Donald Trump’s reelection campaign is ramping up its criticism of outside political groups that purport to raise money on the President’s behalf, prompting one super PAC to shift its focus to helping down-ballot Republicans.
The move by the Keeping America Great PAC comes after the Trump campaign publicly disavowed the organization and recently issued a blistering rebuke of another pro-Trump political group. The disputes underscore the tensions that grow between politicians and the unwieldy crop of super PACs and other political groups that seek to raise unlimited amounts from a candidate’s supporters.
Corey Stewart, an unsuccessful Senate candidate from Virginia who runs Keeping America Great, told CNN that PAC officials decided to shift their focus to other candidates over the weekend.
“We don’t want to battle with the Trump campaign,” Stewart told CNN. But he said it was “short-sighted” for the campaign to lock out other donors and groups eager to help Trump.
Keeping America Great also is removing Trump’s image and name from the political action committee’s social media accounts, he said. Stewart said the PAC’s organizers have not yet determined which candidates it will back in 2020.
Trump campaign officials are moving aggressively to crack down on groups that use the President’s name or brand in their fundraising – as they try to lock down financial support for what could be a $1 billion reelection campaign. Earlier this spring, the President’s campaign filed a formal notice with the Federal Election Commission disavowing any connection to Keeping America Great. This month, the Trump campaign went further in denouncing another group, issuing a blistering statement that implicitly condemned an organization run by David Bossie, a longtime Trump political adviser.
Bossie has raised millions for a political group unaffiliated with the President. A report by Axios and the Campaign Legal Center found Bossie’s group, the Presidential Coalition, solicited money from Trump supporters but spent just 3% of its money on direct political activities.
Bossie has denied any wrongdoing.
“We have publicly condemned any group that misuses President Trump’s likeness, or otherwise implies an affiliation with his campaign, in order to confuse people and mislead donors,” Erin Perrine, the campaign’s deputy communications director, said in an email Tuesday to CNN.”It is dishonest to trick people into thinking they are directly supporting the President’s re-election when they are not,” she said.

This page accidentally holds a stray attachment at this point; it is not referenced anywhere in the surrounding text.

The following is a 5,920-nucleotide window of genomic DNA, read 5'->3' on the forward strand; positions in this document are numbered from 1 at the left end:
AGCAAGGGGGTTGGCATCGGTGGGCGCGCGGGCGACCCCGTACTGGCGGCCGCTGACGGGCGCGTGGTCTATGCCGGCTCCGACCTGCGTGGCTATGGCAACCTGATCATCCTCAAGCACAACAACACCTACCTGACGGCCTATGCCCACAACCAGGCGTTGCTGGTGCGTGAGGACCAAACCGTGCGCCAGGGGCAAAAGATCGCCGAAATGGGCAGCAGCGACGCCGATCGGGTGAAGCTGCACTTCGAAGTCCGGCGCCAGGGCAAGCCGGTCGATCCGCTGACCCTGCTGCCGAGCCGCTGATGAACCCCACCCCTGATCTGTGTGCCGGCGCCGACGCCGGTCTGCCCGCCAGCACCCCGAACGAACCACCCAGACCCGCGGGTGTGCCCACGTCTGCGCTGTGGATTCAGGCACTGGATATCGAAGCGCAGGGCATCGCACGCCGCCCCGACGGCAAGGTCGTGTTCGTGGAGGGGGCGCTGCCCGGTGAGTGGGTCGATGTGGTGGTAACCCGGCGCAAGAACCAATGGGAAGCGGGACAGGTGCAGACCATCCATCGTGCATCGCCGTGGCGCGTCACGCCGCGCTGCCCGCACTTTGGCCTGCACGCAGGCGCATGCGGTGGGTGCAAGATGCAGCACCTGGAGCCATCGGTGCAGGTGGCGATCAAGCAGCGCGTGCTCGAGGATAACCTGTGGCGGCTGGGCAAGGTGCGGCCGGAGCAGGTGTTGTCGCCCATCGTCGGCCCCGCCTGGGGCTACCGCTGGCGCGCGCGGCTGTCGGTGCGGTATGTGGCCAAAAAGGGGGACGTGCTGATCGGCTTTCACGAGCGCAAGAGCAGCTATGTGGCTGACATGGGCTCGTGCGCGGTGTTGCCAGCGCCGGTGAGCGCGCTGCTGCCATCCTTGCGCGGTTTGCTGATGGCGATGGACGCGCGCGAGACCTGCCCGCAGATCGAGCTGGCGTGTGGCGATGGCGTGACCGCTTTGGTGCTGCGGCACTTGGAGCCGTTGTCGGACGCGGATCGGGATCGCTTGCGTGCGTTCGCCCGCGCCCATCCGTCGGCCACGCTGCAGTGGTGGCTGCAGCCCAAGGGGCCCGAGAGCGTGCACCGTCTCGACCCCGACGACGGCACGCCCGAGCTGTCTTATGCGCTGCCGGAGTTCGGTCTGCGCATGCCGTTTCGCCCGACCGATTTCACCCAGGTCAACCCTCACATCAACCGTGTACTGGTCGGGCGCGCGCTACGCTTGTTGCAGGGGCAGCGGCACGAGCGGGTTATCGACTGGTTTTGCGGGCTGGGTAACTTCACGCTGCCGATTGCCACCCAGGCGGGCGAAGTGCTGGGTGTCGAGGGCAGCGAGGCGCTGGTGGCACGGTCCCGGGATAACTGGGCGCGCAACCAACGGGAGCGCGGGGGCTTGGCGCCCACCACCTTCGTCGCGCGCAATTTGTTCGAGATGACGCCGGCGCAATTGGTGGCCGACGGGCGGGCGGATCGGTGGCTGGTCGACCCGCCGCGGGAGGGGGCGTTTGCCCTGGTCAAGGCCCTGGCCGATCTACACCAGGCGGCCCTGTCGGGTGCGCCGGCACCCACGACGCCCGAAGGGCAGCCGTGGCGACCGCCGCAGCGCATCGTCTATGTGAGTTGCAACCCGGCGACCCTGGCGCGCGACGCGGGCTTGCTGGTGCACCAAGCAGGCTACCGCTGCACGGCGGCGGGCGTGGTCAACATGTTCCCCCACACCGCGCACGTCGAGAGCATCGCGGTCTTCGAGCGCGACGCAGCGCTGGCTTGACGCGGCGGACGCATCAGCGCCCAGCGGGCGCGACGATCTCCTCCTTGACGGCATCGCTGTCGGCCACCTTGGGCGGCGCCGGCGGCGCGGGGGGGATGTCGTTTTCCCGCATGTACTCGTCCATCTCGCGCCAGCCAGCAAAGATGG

Stewart’s decision comes just days after Perrine described the behavior of Stewart’s super PAC as “unconscionable” in an interview with ABC.
Stewart, a political firebrand who ran unsuccessfully for statewide office three times in Virginia, took over the PAC in March. The group had previously raised $120,000 in the 2018 midterms, most of which was spent to help then-congressman David Brat’s unsuccessful reelection campaign for a US House seat from Virginia, according to the Center for Responsive Politics.
For its part, the Trump campaign is directing its financial supporters to America First Action, a super PAC run by close Trump allies, including his former Small Business Administration chief Linda McMahon. The group and its nonprofit arm plan to raise and spend $300 million on Trump’s behalf during the 2020 cycle.
On Wednesday night, Trump is slated to speak at an event in Washington hosted by America First Action, two sources familiar with the event tell CNN.
Other outside groups, however, say they intend to remain active, even without a presidential endorsement.
For instance, Eric Beach, a California political consultant who helps run the pro-Trump Great America PAC, says the group plans to stay the course, running digital and television ads that promote Trump. Recent Facebook ads seek to scoop of up the names of Trump supporters by asking them to “sign” a digital birthday card for the President, who turns 73 next month. Other ads have attacked Democrat Joe Biden.
“The art of the super PAC is to act independently,” Beach said.